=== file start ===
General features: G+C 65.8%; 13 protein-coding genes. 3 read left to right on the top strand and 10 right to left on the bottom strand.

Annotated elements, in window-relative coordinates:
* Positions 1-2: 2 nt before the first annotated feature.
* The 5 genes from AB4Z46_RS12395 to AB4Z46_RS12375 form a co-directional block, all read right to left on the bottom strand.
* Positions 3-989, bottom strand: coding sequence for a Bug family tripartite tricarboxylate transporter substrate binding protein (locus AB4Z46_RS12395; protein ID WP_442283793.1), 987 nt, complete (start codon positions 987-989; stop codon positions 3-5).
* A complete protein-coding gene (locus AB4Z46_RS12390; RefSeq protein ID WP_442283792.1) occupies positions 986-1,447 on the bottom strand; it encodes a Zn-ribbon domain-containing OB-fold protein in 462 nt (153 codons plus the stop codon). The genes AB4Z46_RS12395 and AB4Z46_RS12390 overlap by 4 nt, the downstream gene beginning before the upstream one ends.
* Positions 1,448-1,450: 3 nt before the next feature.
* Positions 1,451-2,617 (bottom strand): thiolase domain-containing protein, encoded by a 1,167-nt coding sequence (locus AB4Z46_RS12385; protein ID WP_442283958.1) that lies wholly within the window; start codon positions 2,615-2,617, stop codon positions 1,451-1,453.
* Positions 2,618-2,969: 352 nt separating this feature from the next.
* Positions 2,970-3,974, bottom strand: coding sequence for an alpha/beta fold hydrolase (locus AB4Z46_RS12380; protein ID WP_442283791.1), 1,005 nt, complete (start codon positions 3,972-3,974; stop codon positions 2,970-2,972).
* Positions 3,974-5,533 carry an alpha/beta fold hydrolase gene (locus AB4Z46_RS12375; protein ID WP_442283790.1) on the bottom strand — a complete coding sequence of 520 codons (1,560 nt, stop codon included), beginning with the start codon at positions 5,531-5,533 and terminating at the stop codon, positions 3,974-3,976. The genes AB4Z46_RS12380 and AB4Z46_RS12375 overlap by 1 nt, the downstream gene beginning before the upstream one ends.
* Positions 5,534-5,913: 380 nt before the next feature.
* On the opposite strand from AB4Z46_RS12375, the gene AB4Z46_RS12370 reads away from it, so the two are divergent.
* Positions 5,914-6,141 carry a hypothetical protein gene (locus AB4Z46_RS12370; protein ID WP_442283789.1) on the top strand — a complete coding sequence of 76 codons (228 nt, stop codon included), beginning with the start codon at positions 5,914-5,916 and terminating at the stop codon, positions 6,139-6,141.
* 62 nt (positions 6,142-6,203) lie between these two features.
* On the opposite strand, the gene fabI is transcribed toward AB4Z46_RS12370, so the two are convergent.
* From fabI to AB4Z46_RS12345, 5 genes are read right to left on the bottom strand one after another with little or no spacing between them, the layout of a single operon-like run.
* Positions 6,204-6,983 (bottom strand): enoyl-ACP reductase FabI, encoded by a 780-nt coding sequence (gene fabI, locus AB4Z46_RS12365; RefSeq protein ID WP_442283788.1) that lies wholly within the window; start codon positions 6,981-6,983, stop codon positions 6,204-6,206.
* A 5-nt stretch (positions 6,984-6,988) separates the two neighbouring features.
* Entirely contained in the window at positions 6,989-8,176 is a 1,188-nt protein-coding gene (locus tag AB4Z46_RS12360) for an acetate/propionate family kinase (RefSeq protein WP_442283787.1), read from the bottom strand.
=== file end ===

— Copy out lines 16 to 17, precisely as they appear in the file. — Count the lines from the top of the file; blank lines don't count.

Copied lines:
* On the opposite strand, the gene fabI is transcribed toward AB4Z46_RS12370, so the two are convergent.
* From fabI to AB4Z46_RS12345, 5 genes are read right to left on the bottom strand one after another with little or no spacing between them, the layout of a single operon-like run.